The Upside to No Sports: Less Temptation for Gambling Addicts
The disruptions surrounding COVID-19 cannot be understated. In addition to its impact on the health of our nation’s citizens, the novel coronavirus has resulted in the premature end of the school year, the cancellation of festivals and concerts, and even the postponement of the 2020 Summer Olympics. Many Americans are upset by the absence of one spectacle in particular: sports. While missing a season isn’t ideal, it does have a silver lining. Without sports to bet on, many people addicted to gambling find themselves free of temptation for the first time in years.
How Sports Cancellation Affects Gamblers
The South Florida Sun Sentinel recently interviewed addicted gamblers who see the positive side of sports cancellations. “This is a great opportunity for anyone with a gambling problem to get a foundation of recovery for when things start up,” said Joe, one of the interviewees.
Another gambler, Douglas, bets solely on sporting events. As a former college athlete, he finds that only sports bets delivered a similar high to winning a game himself. He placed his last bet on the first of March, and he’s counting the days that his 20-year addiction to sports bets remains in remission.
“When I’m into gambling, it can be the NBA, women’s tennis in China… anything. In the throes of addiction, it’s hard trying to get three to five days without a bet under my belt. It’s like a drug addiction,” he explained. Today, there are no games to resist. He meets with a support group regularly through videoconferencing platforms and has entered a disciplined program to find help. “Sports not going on is the best thing for me. [For] a lot of people, including myself… even when sports come back, I’ve found there are other things to do.”
Am I Addicted to Sports Bets?
We’ve previously discussed gambling addiction and its treatment on the blog. In that article, we explained that this disorder is an illness that disrupts one’s daily life. According to the Diagnostic and Statistical Manual, 5th Edition (DSM-5), gambling addiction (and therefore sports betting) may be diagnosed by the presence of the below criteria:
- Feeling restless or irritable when attempting not to gamble
- Making repeated, failed attempts to quit or cut back on gambling
- Being preoccupied by thoughts of gambling
- Gambling when feeling distressed
- Betting increasing amounts of money to get the same rush
- Chasing losses (returning after a loss to “get even”)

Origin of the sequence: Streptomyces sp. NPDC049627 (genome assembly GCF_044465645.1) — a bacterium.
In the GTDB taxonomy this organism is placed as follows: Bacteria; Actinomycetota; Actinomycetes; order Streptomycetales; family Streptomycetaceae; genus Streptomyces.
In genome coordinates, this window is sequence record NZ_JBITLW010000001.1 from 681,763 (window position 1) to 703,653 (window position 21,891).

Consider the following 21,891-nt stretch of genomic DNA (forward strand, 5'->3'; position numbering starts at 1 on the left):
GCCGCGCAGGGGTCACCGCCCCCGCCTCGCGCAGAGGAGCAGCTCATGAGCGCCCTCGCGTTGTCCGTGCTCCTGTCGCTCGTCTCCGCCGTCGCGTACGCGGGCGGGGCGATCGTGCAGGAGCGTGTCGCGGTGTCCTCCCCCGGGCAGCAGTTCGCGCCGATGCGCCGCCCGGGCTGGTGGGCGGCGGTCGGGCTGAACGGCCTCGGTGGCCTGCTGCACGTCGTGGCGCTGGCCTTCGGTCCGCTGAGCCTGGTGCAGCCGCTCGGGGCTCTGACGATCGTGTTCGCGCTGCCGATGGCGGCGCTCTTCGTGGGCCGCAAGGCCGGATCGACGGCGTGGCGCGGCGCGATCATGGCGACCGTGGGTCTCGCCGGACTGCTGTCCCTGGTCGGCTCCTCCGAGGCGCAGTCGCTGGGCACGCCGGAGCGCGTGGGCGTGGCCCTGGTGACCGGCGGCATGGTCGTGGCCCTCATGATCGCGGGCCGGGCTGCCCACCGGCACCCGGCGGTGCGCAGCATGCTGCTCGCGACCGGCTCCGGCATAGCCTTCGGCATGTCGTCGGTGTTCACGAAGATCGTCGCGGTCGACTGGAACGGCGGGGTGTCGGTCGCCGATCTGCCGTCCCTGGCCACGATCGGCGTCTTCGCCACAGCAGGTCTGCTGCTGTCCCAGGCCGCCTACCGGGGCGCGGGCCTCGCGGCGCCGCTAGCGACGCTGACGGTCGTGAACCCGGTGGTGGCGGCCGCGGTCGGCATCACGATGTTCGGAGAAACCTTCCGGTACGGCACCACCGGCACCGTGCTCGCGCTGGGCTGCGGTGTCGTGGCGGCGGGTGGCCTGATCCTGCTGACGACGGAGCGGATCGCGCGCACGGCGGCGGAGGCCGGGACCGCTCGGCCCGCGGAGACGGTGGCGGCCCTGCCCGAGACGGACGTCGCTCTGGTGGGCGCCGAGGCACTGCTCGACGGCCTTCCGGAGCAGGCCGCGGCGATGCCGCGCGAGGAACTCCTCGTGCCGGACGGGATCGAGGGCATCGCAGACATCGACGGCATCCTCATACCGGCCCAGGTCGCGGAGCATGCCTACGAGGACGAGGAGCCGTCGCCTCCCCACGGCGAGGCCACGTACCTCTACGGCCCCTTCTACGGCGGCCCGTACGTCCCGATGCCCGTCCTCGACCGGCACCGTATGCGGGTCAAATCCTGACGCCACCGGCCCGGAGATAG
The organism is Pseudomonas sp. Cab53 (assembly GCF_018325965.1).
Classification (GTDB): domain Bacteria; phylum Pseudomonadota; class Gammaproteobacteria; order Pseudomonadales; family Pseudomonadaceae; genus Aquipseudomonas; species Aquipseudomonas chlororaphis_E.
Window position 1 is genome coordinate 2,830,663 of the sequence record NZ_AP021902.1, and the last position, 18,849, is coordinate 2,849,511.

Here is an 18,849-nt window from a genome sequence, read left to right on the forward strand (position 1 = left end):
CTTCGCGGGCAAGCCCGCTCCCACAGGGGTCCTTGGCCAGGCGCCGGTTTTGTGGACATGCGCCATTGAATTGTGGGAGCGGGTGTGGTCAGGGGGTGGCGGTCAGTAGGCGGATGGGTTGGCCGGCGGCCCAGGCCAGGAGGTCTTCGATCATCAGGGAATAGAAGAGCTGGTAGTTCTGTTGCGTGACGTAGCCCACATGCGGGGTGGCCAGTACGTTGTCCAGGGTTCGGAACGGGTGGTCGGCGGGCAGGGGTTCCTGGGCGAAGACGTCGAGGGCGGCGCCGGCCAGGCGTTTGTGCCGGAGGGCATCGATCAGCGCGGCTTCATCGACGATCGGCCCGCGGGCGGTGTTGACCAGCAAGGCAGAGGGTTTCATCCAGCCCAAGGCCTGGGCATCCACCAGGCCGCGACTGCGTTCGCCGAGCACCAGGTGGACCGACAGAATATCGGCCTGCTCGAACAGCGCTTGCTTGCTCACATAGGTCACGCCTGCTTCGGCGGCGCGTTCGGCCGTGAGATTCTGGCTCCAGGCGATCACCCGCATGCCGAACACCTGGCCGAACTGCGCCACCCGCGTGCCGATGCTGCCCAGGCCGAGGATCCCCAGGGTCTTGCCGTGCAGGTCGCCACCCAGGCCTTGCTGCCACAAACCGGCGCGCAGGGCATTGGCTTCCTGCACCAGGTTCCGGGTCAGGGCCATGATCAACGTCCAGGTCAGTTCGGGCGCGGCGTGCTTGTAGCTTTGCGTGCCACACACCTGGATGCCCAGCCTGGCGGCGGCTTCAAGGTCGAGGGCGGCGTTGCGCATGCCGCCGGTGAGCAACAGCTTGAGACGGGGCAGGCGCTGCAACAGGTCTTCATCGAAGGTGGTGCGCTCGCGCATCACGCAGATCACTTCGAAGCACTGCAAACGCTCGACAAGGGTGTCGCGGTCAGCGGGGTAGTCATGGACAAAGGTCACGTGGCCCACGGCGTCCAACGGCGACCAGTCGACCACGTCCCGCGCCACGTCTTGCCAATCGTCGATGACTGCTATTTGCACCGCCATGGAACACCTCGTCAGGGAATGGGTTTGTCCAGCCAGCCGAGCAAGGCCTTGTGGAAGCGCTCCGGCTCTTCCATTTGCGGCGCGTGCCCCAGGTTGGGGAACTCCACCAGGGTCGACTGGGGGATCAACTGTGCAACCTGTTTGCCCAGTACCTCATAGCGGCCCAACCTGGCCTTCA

- Lying to conceal one’s problem
- Losing relationships due to gambling
- Relying on others to provide money and support for gambling
Put simply, if you or a loved one are spending an increasing amount of money (and an increasing amount of time) on this behavior, it’s possible that a sports betting addiction is present. This behavior affects the brain in the same way that a substance use disorder does – the recurrent behavior, which may initially create a brief “high,” eventually rewires the brain’s reward system. Typically, those who are addicted to gambling begin betting in childhood or adolescence, with men betting earlier in life than their female counterparts.
Treatment for Gambling Addiction
Another individual interviewed by the South Florida Sun Sentinel, Joe, used to be consumed with sports betting. Today, he has been in recovery for a year and a half. He advises young people, “Now’s the time to get help. There’s no easier starting point than when the action is limited.”
Indeed, in some ways, the COVID-19 outbreak represents a clean slate for sports betters worldwide. Today, treatment centers like Pine Grove have begun offering inpatient treatment with heightened attention to CDC protocols. Outpatient programs are also available on a fully remote basis.
Through comprehensive therapy, medication, and participation in 12-step groups, it is possible to overcome a gambling addiction. Cognitive behavioral therapy and dialectical behavioral therapy may be used to reason through one’s gambling issues. Through clinical work, individuals can understand the root of their problems while modifying their behavior moving forward. By replacing negative impulses with healthy choices, the urge to gamble may subside.
Additionally, it is possible for gambling addiction to occur as a side effect of disorders like ADHD, bipolar disorder, or OCD. Through treatment, it is possible to diagnose and treat the cause of the behavior and reduce the use of betting as a coping mechanism.
Treatment for Sports Betting Addiction
Pine Grove provides nationally recognized treatment for behavioral addictions, including gambling addiction, sports betting addiction, love addiction, and eating disorders. If you would like more information, please contact us today.